Public transport etiquette & Mama Mio #expectingchange
Did you know that only 60% of people think it’s necessary to give up a seat for pregnant women on public transport?
Last week I was part of a brilliant crowd in Lewis Cubitt Park, Central London, hosted by Mumsnet and Mama Mio which started an interesting conversation about pregnancy and public transport. I think it’s safe to say that most of us reading this must have been there, recently or not…If you’re still to experience pregnancy, my piece of advice is to make sure you get that seat no matter what, for the sake of your baby’s health. But there’s more…
The Bakerloo and two baby bumps…
During my first pregnancy I was working in Oxford Circus at the Langham, London while living in Queen’s Park, therefore I was taking the Bakerloo line each day, Monday to Friday, until a week before I gave birth and started my maternity leave. Not sure about each of you, but during both pregnancies I felt too shy or embarrassed to even ask for a seat which I really needed especially during that first trimester when the morning/ lunch/ afternoon sickness was a real hassle. Maybe what made me very emotional was to see people seating who refused to acknowledge what’s happening around them, so they avoided eye contact by all means, hiding behind a book or in their phone or pretending to sleep, hoping no one would interrupt their quiet journey.
How about the first trimester?
Mama Mio have commissioned a survey of 2000 UK residents to see the statistics on how pregnant women are treated when it comes to public transport, should they be offered a seat or not? I was a little bit sad to find out that only 60% of people believe it’s necessary to give their seat up to a pregnant women. Other finding included the following: the general public believe holding a door open is more important than giving up a seat for a pregnant lady, only 2% of people believe women in their first trimester need to be given a seat and in fact 1/5 of women were too embarrassed to ask for a seat themselves.
You’ll love this one…
Anna aka Mother Pukka went the extra mile wearing a fake pregnancy bump trying to find out how the British public really treat pregnant women on public transport. The secret camera experiment says it all, you can watch it here.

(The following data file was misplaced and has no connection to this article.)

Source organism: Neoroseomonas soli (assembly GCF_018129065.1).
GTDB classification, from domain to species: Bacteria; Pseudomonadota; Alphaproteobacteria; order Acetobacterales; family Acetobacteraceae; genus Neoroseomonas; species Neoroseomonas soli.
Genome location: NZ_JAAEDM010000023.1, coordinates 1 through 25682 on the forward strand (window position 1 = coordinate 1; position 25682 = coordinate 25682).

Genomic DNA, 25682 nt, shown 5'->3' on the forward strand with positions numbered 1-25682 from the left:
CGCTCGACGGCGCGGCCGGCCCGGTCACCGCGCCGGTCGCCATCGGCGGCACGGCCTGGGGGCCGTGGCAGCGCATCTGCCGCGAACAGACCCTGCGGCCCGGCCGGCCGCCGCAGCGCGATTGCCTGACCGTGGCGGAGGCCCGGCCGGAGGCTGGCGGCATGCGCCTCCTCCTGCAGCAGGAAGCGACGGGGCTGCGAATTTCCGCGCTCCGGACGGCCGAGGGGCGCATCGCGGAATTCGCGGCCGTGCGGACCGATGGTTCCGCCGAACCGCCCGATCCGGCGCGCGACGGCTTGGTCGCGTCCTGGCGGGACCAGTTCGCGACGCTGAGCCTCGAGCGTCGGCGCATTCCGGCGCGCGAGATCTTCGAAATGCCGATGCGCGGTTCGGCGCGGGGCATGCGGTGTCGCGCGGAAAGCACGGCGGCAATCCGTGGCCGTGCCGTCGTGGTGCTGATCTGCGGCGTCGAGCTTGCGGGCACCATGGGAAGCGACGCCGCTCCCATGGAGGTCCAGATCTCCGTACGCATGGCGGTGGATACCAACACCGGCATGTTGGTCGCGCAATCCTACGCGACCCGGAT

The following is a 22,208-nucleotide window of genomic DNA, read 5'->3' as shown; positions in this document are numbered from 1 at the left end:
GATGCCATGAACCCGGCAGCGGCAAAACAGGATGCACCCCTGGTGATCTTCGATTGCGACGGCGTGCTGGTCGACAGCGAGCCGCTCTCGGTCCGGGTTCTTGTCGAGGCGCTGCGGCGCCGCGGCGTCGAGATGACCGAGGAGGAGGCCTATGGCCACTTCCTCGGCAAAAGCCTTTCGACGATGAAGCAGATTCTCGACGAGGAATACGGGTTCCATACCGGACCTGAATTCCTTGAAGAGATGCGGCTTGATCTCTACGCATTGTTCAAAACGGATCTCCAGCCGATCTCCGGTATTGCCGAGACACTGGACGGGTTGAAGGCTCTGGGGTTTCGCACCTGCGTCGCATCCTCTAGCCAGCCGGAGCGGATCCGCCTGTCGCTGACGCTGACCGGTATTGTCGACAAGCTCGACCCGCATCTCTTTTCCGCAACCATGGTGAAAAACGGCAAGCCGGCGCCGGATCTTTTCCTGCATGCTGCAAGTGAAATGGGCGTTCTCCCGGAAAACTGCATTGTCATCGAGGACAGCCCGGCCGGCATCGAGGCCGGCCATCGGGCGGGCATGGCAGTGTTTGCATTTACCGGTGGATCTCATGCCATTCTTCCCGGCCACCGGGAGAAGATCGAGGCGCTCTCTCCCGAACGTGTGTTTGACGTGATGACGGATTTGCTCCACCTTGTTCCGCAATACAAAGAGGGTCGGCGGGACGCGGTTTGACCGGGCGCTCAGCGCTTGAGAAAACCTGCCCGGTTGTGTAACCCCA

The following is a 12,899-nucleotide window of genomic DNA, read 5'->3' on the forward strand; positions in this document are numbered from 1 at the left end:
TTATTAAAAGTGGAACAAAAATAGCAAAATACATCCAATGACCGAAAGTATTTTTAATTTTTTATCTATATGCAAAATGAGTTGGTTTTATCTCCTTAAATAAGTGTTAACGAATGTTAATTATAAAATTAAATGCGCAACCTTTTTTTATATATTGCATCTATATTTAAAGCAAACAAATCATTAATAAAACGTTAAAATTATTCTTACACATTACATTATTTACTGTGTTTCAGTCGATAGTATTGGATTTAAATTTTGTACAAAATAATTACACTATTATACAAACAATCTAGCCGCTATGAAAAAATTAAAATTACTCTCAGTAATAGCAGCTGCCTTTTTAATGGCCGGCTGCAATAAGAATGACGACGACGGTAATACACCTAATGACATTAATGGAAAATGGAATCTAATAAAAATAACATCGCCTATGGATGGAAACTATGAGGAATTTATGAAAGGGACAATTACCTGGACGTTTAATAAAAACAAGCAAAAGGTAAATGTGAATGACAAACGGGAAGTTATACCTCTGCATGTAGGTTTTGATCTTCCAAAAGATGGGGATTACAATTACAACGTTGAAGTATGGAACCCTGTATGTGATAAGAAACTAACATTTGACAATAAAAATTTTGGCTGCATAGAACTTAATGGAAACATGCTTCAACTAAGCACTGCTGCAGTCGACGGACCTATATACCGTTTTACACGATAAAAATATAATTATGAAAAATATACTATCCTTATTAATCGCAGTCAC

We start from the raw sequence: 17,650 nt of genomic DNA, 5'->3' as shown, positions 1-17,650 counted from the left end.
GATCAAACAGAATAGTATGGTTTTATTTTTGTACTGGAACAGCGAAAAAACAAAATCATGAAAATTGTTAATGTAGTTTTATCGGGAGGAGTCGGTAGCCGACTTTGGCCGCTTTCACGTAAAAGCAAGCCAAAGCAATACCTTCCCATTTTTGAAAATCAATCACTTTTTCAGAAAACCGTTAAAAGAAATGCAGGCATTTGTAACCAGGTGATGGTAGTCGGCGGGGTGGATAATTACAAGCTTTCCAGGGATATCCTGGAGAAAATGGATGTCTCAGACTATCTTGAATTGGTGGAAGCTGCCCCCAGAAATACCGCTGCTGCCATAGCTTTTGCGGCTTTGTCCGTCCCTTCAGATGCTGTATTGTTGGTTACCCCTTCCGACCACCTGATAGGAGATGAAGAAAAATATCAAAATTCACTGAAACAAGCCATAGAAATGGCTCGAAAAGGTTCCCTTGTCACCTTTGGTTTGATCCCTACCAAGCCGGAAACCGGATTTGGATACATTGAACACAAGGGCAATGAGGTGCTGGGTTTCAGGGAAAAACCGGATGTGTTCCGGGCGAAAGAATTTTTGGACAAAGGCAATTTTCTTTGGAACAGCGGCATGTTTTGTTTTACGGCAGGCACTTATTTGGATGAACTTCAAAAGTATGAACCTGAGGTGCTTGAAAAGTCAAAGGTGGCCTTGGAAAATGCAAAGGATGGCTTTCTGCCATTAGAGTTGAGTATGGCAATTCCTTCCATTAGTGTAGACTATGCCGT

This month, Mama Mio are providing a platform for people to discuss public transport etiquette and empowering pregnant ladies with the confidence to ask for a seat should they want it. You can read more from Mama Mio on how to ensure you get a seat and read the full survey results over on their website.
Let’s admit it.
Pregnancy is not a walk in the park
…it’s not all glowing days. It’s not all happy baby kicks. It’s heartburn. It’s swollen ankles. It’s midnight cravings. Growing a human is exhausting and often a too emotional roller coaster. Standing on a moving bus should be the last worry you have because both your safety and the baby’s depend completely on you. If you feel they also depend on the kindness of others who should be offering you a seat, you may be a little bit wrong (that’s exactly how I felt, always waiting to be offered a seat, when no one did it, I got so frustrated). The brilliant mamas on the event panel (Mother Pukka, Candice Brathwaite, Alison Perry to name a few) debated the topic and all agreed that you’re entitled to have that seat, so if no one is offering one, simply ask for it, you’re mainly doing it for the baby.
Thank you Mama Mio for starting such a great topic and for the beautifully organised event, watch the conversation further on insta here. Also, I’ve just found out a great blog post on 5 ways to get a seat on public transport when pregnant, you can read it all here.
What has your experience been on public transport whilst pregnant? Have you been offered you a seat? Have you asked for one? Do you think it’s important to offer your seat to a pregnant lady? I’d love to hear your thoughts on this…
This post has been commissioned by Mama Mio and Mumsnet. All opinions are my own.
P.S. I must say I love the events where I can have both my children with me, it’s extremely tiring watching a toddler running wild and a baby screaming for boobie breaks during a journey in Central London, but the memories in all these pixels are priceless…’Mama, you got a cool office’, he said before we left Brigit’s afternoon tea double decker ;)…